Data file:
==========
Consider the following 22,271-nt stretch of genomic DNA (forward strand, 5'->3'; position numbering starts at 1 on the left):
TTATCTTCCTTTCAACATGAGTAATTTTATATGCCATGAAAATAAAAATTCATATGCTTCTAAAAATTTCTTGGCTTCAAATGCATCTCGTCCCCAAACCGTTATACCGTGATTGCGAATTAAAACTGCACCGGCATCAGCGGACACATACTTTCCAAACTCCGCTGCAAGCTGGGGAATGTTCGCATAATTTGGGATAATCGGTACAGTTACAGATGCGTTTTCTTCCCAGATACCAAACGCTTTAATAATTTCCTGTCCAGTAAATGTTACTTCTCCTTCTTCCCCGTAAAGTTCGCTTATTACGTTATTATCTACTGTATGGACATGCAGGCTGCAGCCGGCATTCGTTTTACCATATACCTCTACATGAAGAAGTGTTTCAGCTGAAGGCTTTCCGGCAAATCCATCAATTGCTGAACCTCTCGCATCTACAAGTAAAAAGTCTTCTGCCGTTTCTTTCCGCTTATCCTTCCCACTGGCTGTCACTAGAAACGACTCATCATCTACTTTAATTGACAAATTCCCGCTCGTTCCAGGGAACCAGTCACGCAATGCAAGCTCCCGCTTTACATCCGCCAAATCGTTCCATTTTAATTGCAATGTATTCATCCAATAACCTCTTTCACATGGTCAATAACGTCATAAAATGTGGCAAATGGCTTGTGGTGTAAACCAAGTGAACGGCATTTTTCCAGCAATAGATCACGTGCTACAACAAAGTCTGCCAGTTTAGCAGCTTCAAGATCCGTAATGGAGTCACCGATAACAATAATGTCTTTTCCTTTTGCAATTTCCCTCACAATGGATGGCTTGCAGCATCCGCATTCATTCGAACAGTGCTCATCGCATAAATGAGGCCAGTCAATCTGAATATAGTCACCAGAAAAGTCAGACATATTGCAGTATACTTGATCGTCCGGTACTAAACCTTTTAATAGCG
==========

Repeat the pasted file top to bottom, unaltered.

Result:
Consider the following 22,271-nt stretch of genomic DNA (forward strand, 5'->3'; position numbering starts at 1 on the left):
TTATCTTCCTTTCAACATGAGTAATTTTATATGCCATGAAAATAAAAATTCATATGCTTCTAAAAATTTCTTGGCTTCAAATGCATCTCGTCCCCAAACCGTTATACCGTGATTGCGAATTAAAACTGCACCGGCATCAGCGGACACATACTTTCCAAACTCCGCTGCAAGCTGGGGAATGTTCGCATAATTTGGGATAATCGGTACAGTTACAGATGCGTTTTCTTCCCAGATACCAAACGCTTTAATAATTTCCTGTCCAGTAAATGTTACTTCTCCTTCTTCCCCGTAAAGTTCGCTTATTACGTTATTATCTACTGTATGGACATGCAGGCTGCAGCCGGCATTCGTTTTACCATATACCTCTACATGAAGAAGTGTTTCAGCTGAAGGCTTTCCGGCAAATCCATCAATTGCTGAACCTCTCGCATCTACAAGTAAAAAGTCTTCTGCCGTTTCTTTCCGCTTATCCTTCCCACTGGCTGTCACTAGAAACGACTCATCATCTACTTTAATTGACAAATTCCCGCTCGTTCCAGGGAACCAGTCACGCAATGCAAGCTCCCGCTTTACATCCGCCAAATCGTTCCATTTTAATTGCAATGTATTCATCCAATAACCTCTTTCACATGGTCAATAACGTCATAAAATGTGGCAAATGGCTTGTGGTGTAAACCAAGTGAACGGCATTTTTCCAGCAATAGATCACGTGCTACAACAAAGTCTGCCAGTTTAGCAGCTTCAAGATCCGTAATGGAGTCACCGATAACAATAATGTCTTTTCCTTTTGCAATTTCCCTCACAATGGATGGCTTGCAGCATCCGCATTCATTCGAACAGTGCTCATCGCATAAATGAGGCCAGTCAATCTGAATATAGTCACCAGAAAAGTCAGACATATTGCAGTATACTTGATCGTCCGGTACTAAACCTTTTAATAGCG